Just about every business can scurry up a mission statement that sounds inspiring, warm and fuzzy. To live out those values, though—to have them guide your every business decision and that of your employees—that’s not so easy.  

And yet it’s important on many different levels. Having a specific “why” for what you do every day gives you and your employees a sense of purpose. Core values also act as a guide when the right thing to do isn’t exactly clear. They can help a company stand out when they’re specific and bold, and the company actually follows through (because as we all know, there are plenty that don’t; Enron’s core values included “integrity” after all). Here are three companies that hold inspirational core values and do business accordingly.

Gotham Greens

Gotham Greens is a Brooklyn, New York-based company not only committed to “quality, taste and sustainability,” but also “innovation and technology.”  So what on earth does that look like?  Acres of salad greens cropping up on otherwise vacant rooftops, that’s what. As Gotham Greens proclaims on their website:  “We fuel blooming communities where others fear urban decay” and “we know that the crunch of fresh local sustainably grown food sets off a chain reaction of good things in the world.”

True to its philosophy, Gotham Greens owns and runs more than 170,000 square feet of greenhouses on rooftops of buildings in New York City and Chicago. High-efficiency solar panels reduce electrical and heating demands. Recirculating irrigation systems minimize water waste. Biological pest controls keep salad leaves, from arugula to baby kale, lush without the use of chemical pesticides, insecticides, or herbicides.

The company recently expanded their offerings to include “Ugly Greens (Are Beautiful)”—a line of cosmetically challenged, but still delicious, produce. By building on their revenue sources in this way, Gotham Greens is also drawing attention to the issue of food waste in this country and, true to its core values, doing its part to help alleviate the problem.

Life is Good

On the surface, Life is Good seems like just another T-shirt company. Nice quality T-shirts for sure (they refuse to cut corners and instead opt for Peruvian cotton), but what’s with the “life is good” messaging on them? Turns out, that’s what the company sees itself as really in the business of selling: “spreading the power of optimism,” as it declares on its e-commerce site—not so much the rose-colored glasses sort, but the kind that “explores the world with open arms and an eye toward solutions, progress and growth.”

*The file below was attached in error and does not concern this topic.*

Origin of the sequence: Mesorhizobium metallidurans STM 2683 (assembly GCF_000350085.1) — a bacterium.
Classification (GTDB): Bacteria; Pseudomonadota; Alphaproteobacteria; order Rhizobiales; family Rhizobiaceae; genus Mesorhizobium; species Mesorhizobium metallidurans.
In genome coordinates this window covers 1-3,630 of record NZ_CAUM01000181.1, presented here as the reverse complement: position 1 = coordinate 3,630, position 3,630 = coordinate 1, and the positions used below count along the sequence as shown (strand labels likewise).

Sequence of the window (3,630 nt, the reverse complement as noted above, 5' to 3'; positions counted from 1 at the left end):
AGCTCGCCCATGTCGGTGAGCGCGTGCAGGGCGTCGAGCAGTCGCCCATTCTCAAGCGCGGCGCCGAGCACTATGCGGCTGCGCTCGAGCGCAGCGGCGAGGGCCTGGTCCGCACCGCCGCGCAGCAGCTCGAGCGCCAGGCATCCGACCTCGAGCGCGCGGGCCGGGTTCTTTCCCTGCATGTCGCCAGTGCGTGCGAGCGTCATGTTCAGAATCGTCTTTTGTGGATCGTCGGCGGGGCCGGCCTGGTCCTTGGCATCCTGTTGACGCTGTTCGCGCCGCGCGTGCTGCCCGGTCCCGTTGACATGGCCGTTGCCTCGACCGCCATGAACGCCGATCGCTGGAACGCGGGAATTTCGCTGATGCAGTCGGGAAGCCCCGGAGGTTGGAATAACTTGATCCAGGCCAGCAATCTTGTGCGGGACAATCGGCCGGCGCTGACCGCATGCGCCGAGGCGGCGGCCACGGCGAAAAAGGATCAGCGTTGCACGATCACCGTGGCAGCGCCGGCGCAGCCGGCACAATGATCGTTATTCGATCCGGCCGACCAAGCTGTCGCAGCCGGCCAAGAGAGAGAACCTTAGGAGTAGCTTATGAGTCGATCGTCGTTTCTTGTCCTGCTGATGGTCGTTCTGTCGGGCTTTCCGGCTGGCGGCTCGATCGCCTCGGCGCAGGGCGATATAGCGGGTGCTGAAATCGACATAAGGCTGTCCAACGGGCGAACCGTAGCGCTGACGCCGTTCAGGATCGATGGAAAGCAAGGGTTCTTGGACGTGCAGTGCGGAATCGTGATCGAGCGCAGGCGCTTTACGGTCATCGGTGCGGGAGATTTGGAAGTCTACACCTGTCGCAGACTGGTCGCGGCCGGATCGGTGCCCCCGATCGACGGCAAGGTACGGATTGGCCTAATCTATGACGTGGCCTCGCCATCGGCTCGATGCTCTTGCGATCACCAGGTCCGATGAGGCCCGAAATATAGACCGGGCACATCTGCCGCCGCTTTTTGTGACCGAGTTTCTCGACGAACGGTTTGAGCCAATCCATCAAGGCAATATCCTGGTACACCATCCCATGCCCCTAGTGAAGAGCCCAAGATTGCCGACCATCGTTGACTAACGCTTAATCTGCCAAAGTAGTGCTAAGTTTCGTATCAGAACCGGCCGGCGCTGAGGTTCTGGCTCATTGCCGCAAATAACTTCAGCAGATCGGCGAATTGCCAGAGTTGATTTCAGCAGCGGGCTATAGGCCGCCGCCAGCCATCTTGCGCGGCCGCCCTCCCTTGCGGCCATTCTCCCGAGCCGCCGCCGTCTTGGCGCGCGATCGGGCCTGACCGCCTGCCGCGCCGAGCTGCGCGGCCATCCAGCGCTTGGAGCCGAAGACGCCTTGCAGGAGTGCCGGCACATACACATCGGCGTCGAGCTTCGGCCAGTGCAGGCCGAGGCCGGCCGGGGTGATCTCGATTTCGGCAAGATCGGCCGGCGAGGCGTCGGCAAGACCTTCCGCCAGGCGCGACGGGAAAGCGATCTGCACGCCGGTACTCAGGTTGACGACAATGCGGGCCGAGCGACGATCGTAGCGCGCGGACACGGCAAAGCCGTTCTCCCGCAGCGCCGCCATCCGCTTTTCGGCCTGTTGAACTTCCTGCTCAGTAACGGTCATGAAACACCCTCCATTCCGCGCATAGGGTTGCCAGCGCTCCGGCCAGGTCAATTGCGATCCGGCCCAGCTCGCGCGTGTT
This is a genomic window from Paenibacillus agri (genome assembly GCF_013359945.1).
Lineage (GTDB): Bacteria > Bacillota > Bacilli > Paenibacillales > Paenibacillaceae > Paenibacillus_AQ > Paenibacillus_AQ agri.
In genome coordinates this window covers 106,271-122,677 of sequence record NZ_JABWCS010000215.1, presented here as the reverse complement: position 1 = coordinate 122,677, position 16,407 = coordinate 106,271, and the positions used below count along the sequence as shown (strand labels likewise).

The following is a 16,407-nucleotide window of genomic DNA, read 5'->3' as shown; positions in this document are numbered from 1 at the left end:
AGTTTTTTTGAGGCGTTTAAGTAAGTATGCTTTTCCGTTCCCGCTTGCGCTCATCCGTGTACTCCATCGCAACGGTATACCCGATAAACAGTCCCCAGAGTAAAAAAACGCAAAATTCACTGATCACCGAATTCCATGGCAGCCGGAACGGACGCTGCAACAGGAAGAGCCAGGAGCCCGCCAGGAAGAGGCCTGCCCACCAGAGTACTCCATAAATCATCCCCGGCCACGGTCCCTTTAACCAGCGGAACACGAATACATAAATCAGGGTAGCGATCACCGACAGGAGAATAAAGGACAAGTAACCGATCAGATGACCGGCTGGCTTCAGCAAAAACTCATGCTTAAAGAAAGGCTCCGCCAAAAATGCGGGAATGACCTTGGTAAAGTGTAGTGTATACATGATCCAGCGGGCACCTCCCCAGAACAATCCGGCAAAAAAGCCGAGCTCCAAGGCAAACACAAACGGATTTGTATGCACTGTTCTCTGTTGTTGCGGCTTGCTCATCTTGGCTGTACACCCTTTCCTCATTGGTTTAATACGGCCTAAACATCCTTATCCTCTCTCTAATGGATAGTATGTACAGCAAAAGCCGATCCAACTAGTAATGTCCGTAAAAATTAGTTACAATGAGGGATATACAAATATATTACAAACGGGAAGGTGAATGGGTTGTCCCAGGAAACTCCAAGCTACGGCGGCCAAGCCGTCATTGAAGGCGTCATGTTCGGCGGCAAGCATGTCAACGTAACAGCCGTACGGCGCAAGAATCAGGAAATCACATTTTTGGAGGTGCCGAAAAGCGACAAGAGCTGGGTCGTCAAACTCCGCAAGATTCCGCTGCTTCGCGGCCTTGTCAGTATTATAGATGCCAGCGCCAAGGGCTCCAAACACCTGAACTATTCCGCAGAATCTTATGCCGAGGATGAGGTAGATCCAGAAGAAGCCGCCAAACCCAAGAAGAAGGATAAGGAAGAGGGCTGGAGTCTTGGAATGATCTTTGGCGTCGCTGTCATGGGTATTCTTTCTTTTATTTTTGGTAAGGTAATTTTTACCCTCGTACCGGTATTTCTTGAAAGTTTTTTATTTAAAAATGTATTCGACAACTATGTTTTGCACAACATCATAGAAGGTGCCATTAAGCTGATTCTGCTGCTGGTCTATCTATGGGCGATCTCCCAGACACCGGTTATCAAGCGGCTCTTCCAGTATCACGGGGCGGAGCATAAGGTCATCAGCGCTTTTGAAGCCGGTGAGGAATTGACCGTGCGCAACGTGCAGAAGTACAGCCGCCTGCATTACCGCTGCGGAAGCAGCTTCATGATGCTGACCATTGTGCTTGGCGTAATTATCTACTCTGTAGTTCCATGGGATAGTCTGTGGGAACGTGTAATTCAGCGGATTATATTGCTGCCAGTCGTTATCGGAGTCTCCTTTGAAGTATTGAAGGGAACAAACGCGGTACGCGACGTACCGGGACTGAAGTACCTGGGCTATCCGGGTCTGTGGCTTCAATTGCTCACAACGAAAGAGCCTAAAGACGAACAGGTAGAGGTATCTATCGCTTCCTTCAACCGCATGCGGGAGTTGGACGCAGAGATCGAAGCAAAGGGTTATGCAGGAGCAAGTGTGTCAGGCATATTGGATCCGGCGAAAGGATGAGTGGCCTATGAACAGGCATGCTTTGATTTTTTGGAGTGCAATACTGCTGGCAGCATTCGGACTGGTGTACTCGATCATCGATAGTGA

Besides selling tees that make people feel good, Life is Good has made unconventional choices to stay in step with what they believe in. For instance, instead of rushing into selling in big-name stores, they’ve opted to limit those venues to only a handful, and instead focus on neighborhood shops (which it sees as a solution to bringing vibrancy back to fading homogenous downtowns).

What’s more, the company’s founders have also decided against franchising and against going public, preferring, instead to spread optimism in their own unique way. One of these measures is the Life Is Good Kids Foundation, which helps kids suffering from trauma. They’ve also expanded their repertoire to include outdoor festivals—which spread the feel-good vibes to all who take part, including employees.  


As most who appreciate a pair of comfortable shoes know, TOMS gives a pair to a person in need whenever it sells a pair. Its mission (which has since expanded a bit) has been: “Give shoes that fit. Give sustainably. Give responsibly.” They could have left it at that, but their charitable mission has expanded as their line has expanded. When you buy a pair of glasses, they provide vision care for the poor; when you buy a bag, they help provide training for skilled birth attendants and safe birth kits for women in need.

A few years ago, after taking a sabbatical, founder Blake Mycoskie decided to add coffee beans to TOMS offerings—an odd move to some folks, but given the company’s heritage, it made sense.

TOMS launched because, when Mycoskie was taking some time off in Argentina, he accompanied a friend who was distributing shoes to the needy for a nonprofit—and saw what a difference something so ordinary to us, like shoes, could make. What sparked the coffee bean idea was a chat with someone whose son was improving the lives of Rwandans by helping them process their coffee beans with clean water so that they could sell them and make a profit. Since 2014, TOMS has been giving a week’s worth of clean water for every bag of TOMS Roasting Company coffee sold—and bolstering his company’s reputation as a global giving company.

As a small business you may not be able to give back at the scale that these well-known companies do. But if you can establish core values for your business and embody those within your community and your industry, you’re on the right track.